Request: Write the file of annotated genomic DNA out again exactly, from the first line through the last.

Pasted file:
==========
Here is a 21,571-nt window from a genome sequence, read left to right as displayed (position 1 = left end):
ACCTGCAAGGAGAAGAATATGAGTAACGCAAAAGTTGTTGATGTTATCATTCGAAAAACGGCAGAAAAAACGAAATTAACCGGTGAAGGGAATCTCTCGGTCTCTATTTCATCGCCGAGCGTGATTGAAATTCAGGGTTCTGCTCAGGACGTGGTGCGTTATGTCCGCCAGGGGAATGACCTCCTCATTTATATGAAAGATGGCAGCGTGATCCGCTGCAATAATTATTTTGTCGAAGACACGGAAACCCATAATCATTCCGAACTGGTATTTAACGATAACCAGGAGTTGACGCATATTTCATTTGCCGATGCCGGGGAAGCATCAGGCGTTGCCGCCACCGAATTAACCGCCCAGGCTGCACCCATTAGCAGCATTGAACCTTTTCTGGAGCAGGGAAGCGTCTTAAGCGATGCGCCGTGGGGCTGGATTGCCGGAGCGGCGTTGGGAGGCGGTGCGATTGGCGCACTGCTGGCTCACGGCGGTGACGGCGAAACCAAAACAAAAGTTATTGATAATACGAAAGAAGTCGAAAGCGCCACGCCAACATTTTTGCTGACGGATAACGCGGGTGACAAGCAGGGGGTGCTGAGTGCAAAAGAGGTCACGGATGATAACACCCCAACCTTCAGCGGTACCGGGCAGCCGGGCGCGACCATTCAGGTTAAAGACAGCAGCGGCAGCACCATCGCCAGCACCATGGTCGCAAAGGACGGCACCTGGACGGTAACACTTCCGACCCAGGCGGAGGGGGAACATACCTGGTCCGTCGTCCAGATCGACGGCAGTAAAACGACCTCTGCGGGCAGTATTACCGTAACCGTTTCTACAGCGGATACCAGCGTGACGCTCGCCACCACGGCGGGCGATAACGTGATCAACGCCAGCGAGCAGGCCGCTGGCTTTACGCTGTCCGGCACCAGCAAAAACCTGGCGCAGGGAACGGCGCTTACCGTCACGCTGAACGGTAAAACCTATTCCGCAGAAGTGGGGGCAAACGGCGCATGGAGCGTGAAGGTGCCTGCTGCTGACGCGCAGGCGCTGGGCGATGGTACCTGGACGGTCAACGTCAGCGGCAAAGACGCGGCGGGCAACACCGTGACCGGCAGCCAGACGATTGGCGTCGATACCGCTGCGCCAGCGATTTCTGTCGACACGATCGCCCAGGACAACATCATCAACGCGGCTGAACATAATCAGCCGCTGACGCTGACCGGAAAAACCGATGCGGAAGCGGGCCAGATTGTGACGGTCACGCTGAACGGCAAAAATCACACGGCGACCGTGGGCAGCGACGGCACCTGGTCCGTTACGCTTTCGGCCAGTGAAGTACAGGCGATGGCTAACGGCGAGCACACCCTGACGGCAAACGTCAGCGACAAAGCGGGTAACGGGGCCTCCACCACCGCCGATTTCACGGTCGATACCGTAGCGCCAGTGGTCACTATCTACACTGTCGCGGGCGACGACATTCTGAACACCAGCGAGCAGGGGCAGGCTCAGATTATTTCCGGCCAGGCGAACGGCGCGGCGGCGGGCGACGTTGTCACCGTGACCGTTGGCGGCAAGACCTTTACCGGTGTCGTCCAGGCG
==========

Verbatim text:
Here is a 21,571-nt window from a genome sequence, read left to right as displayed (position 1 = left end):
ACCTGCAAGGAGAAGAATATGAGTAACGCAAAAGTTGTTGATGTTATCATTCGAAAAACGGCAGAAAAAACGAAATTAACCGGTGAAGGGAATCTCTCGGTCTCTATTTCATCGCCGAGCGTGATTGAAATTCAGGGTTCTGCTCAGGACGTGGTGCGTTATGTCCGCCAGGGGAATGACCTCCTCATTTATATGAAAGATGGCAGCGTGATCCGCTGCAATAATTATTTTGTCGAAGACACGGAAACCCATAATCATTCCGAACTGGTATTTAACGATAACCAGGAGTTGACGCATATTTCATTTGCCGATGCCGGGGAAGCATCAGGCGTTGCCGCCACCGAATTAACCGCCCAGGCTGCACCCATTAGCAGCATTGAACCTTTTCTGGAGCAGGGAAGCGTCTTAAGCGATGCGCCGTGGGGCTGGATTGCCGGAGCGGCGTTGGGAGGCGGTGCGATTGGCGCACTGCTGGCTCACGGCGGTGACGGCGAAACCAAAACAAAAGTTATTGATAATACGAAAGAAGTCGAAAGCGCCACGCCAACATTTTTGCTGACGGATAACGCGGGTGACAAGCAGGGGGTGCTGAGTGCAAAAGAGGTCACGGATGATAACACCCCAACCTTCAGCGGTACCGGGCAGCCGGGCGCGACCATTCAGGTTAAAGACAGCAGCGGCAGCACCATCGCCAGCACCATGGTCGCAAAGGACGGCACCTGGACGGTAACACTTCCGACCCAGGCGGAGGGGGAACATACCTGGTCCGTCGTCCAGATCGACGGCAGTAAAACGACCTCTGCGGGCAGTATTACCGTAACCGTTTCTACAGCGGATACCAGCGTGACGCTCGCCACCACGGCGGGCGATAACGTGATCAACGCCAGCGAGCAGGCCGCTGGCTTTACGCTGTCCGGCACCAGCAAAAACCTGGCGCAGGGAACGGCGCTTACCGTCACGCTGAACGGTAAAACCTATTCCGCAGAAGTGGGGGCAAACGGCGCATGGAGCGTGAAGGTGCCTGCTGCTGACGCGCAGGCGCTGGGCGATGGTACCTGGACGGTCAACGTCAGCGGCAAAGACGCGGCGGGCAACACCGTGACCGGCAGCCAGACGATTGGCGTCGATACCGCTGCGCCAGCGATTTCTGTCGACACGATCGCCCAGGACAACATCATCAACGCGGCTGAACATAATCAGCCGCTGACGCTGACCGGAAAAACCGATGCGGAAGCGGGCCAGATTGTGACGGTCACGCTGAACGGCAAAAATCACACGGCGACCGTGGGCAGCGACGGCACCTGGTCCGTTACGCTTTCGGCCAGTGAAGTACAGGCGATGGCTAACGGCGAGCACACCCTGACGGCAAACGTCAGCGACAAAGCGGGTAACGGGGCCTCCACCACCGCCGATTTCACGGTCGATACCGTAGCGCCAGTGGTCACTATCTACACTGTCGCGGGCGACGACATTCTGAACACCAGCGAGCAGGGGCAGGCTCAGATTATTTCCGGCCAGGCGAACGGCGCGGCGGCGGGCGACGTTGTCACCGTGACCGTTGGCGGCAAGACCTTTACCGGTGTCGTCCAGGCG